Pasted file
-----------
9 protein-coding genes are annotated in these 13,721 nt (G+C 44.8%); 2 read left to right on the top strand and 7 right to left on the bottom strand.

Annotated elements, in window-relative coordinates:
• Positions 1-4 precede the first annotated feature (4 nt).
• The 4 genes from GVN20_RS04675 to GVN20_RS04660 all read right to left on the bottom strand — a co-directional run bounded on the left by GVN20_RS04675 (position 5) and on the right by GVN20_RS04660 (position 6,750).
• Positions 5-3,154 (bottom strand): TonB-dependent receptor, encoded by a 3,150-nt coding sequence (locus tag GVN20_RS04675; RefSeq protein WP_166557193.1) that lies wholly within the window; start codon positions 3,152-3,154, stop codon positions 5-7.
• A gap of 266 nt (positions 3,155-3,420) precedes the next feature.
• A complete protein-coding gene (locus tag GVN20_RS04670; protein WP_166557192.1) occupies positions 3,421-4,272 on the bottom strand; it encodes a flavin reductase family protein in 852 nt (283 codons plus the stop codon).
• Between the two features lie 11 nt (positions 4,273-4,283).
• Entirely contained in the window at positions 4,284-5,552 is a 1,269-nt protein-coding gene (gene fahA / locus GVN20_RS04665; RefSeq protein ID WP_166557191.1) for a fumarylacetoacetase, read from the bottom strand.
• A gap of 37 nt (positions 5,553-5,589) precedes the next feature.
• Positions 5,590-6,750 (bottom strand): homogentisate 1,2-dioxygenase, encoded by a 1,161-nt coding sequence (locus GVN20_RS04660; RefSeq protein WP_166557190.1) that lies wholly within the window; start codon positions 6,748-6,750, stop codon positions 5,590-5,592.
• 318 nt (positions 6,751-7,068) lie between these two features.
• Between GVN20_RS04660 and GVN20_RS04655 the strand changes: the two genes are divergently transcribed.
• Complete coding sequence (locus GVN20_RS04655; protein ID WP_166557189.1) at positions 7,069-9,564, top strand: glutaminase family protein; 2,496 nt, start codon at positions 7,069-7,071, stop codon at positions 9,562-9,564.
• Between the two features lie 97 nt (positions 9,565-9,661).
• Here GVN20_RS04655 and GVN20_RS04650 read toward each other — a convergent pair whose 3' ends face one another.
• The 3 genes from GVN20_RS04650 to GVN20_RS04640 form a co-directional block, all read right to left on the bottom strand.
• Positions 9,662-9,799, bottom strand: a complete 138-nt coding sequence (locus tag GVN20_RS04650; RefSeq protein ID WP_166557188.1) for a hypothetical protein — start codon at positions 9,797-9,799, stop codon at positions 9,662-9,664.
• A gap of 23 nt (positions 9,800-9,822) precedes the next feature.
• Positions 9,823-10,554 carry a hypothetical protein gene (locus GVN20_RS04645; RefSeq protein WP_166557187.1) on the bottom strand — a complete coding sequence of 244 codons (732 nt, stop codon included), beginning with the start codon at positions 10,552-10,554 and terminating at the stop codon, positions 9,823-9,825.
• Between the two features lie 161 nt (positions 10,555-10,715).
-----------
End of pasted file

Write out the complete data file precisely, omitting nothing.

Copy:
9 protein-coding genes are annotated in these 13,721 nt (G+C 44.8%); 2 read left to right on the top strand and 7 right to left on the bottom strand.

Annotated elements, in window-relative coordinates:
• Positions 1-4 precede the first annotated feature (4 nt).
• The 4 genes from GVN20_RS04675 to GVN20_RS04660 all read right to left on the bottom strand — a co-directional run bounded on the left by GVN20_RS04675 (position 5) and on the right by GVN20_RS04660 (position 6,750).
• Positions 5-3,154 (bottom strand): TonB-dependent receptor, encoded by a 3,150-nt coding sequence (locus tag GVN20_RS04675; RefSeq protein WP_166557193.1) that lies wholly within the window; start codon positions 3,152-3,154, stop codon positions 5-7.
• A gap of 266 nt (positions 3,155-3,420) precedes the next feature.
• A complete protein-coding gene (locus tag GVN20_RS04670; protein WP_166557192.1) occupies positions 3,421-4,272 on the bottom strand; it encodes a flavin reductase family protein in 852 nt (283 codons plus the stop codon).
• Between the two features lie 11 nt (positions 4,273-4,283).
• Entirely contained in the window at positions 4,284-5,552 is a 1,269-nt protein-coding gene (gene fahA / locus GVN20_RS04665; RefSeq protein ID WP_166557191.1) for a fumarylacetoacetase, read from the bottom strand.
• A gap of 37 nt (positions 5,553-5,589) precedes the next feature.
• Positions 5,590-6,750 (bottom strand): homogentisate 1,2-dioxygenase, encoded by a 1,161-nt coding sequence (locus GVN20_RS04660; RefSeq protein WP_166557190.1) that lies wholly within the window; start codon positions 6,748-6,750, stop codon positions 5,590-5,592.
• 318 nt (positions 6,751-7,068) lie between these two features.
• Between GVN20_RS04660 and GVN20_RS04655 the strand changes: the two genes are divergently transcribed.
• Complete coding sequence (locus GVN20_RS04655; protein ID WP_166557189.1) at positions 7,069-9,564, top strand: glutaminase family protein; 2,496 nt, start codon at positions 7,069-7,071, stop codon at positions 9,562-9,564.
• Between the two features lie 97 nt (positions 9,565-9,661).
• Here GVN20_RS04655 and GVN20_RS04650 read toward each other — a convergent pair whose 3' ends face one another.
• The 3 genes from GVN20_RS04650 to GVN20_RS04640 form a co-directional block, all read right to left on the bottom strand.
• Positions 9,662-9,799, bottom strand: a complete 138-nt coding sequence (locus tag GVN20_RS04650; RefSeq protein ID WP_166557188.1) for a hypothetical protein — start codon at positions 9,797-9,799, stop codon at positions 9,662-9,664.
• A gap of 23 nt (positions 9,800-9,822) precedes the next feature.
• Positions 9,823-10,554 carry a hypothetical protein gene (locus GVN20_RS04645; RefSeq protein WP_166557187.1) on the bottom strand — a complete coding sequence of 244 codons (732 nt, stop codon included), beginning with the start codon at positions 10,552-10,554 and terminating at the stop codon, positions 9,823-9,825.
• Between the two features lie 161 nt (positions 10,555-10,715).